Narcissism and Gender Roles

In a recent meta-review of the scientific literature, one group of researchers published their findings on narcissism in men and women, and how gender roles might have an influence. What exactly did they find? Apparently, men are significantly more narcissist than women, as measured by the Narcissist Personality Inventory (NPI). The NPI is the most commonly used way to measure narcissism in psychology and is based upon a simple questionnaire. Furthermore, the NPI also measures what scientists call the three “facets” of narcissism: Exploitative/Entitlement (E/E), which is demanding behavior/arrogance; Leadership/Authority (L/A), the desire for power; and Grandiose/Exhibitionist (G/E), which describes superiority, self-absorption, and wanting to be the center of attention.

Which of these facets might be the driving factor behind increased narcissism in males? That turned out be to E/E, meaning men are more likely than woman to exploit others and feel specially entitled to privileges. In second place was L/A, meaning men also exhibit more assertiveness and motivation to lead. Bringing up the rear, was G/E. In fact, men and women were almost equally likely to endorse grandiosity/exhibitionism.

Another interesting finding they present is that there has been no narrowing of the gender gap in narcissism with recent generations. This counters the argument that recent generations are more narcissist than past ones, based on the theory that women have increased the gender gap in narcissism over time because of changing gender roles.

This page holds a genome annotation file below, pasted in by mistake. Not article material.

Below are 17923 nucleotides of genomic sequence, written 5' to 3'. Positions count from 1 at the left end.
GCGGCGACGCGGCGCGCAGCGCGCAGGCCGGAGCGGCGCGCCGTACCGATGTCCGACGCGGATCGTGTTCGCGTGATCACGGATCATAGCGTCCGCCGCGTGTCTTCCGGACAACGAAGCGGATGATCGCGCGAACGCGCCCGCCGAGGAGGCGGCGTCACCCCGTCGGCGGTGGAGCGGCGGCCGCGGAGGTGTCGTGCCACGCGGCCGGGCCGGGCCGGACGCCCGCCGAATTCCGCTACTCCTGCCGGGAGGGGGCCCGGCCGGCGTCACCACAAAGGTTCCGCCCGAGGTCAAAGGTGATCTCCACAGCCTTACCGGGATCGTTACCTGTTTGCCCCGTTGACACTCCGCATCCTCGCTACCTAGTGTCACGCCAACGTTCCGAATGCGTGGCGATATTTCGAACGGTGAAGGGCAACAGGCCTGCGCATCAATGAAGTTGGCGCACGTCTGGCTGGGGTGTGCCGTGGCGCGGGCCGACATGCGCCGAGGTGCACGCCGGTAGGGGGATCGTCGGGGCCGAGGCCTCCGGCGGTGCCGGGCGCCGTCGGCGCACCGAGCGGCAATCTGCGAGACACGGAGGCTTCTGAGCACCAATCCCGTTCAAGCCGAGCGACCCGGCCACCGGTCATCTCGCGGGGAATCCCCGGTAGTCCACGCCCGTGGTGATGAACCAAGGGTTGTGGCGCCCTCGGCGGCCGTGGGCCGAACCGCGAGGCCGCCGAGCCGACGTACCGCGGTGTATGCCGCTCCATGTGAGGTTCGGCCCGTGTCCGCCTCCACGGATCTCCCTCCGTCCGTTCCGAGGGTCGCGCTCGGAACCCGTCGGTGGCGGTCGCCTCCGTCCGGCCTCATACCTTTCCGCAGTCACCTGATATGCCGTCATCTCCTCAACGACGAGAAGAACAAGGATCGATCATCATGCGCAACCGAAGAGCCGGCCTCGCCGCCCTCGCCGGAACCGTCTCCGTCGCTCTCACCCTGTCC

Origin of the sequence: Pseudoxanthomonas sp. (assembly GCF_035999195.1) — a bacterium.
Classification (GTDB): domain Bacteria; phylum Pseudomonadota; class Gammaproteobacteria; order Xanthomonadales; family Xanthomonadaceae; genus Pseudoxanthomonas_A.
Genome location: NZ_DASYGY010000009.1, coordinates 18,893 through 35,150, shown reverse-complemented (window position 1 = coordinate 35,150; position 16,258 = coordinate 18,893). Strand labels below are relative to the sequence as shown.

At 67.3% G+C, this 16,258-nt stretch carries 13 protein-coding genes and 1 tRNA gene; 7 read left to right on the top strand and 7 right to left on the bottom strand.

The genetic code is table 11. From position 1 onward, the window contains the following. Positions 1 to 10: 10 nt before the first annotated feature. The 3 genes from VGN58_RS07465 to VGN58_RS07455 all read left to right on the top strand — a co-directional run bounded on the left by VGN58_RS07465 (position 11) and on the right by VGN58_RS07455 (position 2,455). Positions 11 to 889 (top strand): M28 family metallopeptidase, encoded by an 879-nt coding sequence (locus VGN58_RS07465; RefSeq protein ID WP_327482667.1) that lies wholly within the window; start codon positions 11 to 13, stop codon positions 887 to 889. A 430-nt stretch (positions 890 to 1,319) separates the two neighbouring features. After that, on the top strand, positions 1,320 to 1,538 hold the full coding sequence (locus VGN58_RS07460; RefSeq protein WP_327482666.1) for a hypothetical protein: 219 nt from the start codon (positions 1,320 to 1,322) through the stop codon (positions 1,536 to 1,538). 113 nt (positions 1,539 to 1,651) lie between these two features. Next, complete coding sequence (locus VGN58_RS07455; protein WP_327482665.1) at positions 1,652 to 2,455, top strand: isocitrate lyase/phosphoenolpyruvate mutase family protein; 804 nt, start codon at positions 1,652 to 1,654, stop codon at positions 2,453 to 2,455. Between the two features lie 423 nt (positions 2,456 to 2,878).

Speaking of gender roles, now it’s time for the so what part! What does the data mean? Well, the authors start by saying the data validates one model of social theory called the “Biosocial Construction Model”. Basically, this social theory model says “gender differences in personality should arise from gender role beliefs and expectations”, their examples being that men are more proactive and self-regulating, while women are more communal. The authors also theorize that differences in the NPI facet of entitlement might be due to the fact that the workforce places more men in leadership roles that have higher social status and greater resources, especially given that the majority of cultures they studied were patriarchal.

At the same time, increased narcissism and entitlement among men can also put them at a disadvantage sometimes. For example, they cite studies showing individuals that score high on the E/E section “tend to be antisocial and display counterproductive behaviors at work/school”. Of course, my summary here is but a tiny snapshot of what they found (it’s a very long paper), so I highly encourage you to read it (if possible, I think it’ll require institutional access)!

Last, there are always limitations to any study. For this one, the authors emphasize that while the average male is more narcissist than the average female, the within-group trait differences for men and women (man vs man, women vs women) are usually much larger. Furthermore, their analysis was limited to ages 8-55 and so the data does not truly represent the entirety of the human lifespan. Nonetheless, these authors bring up some very interesting points, ones that we should all think about from time to time as members of the human society.

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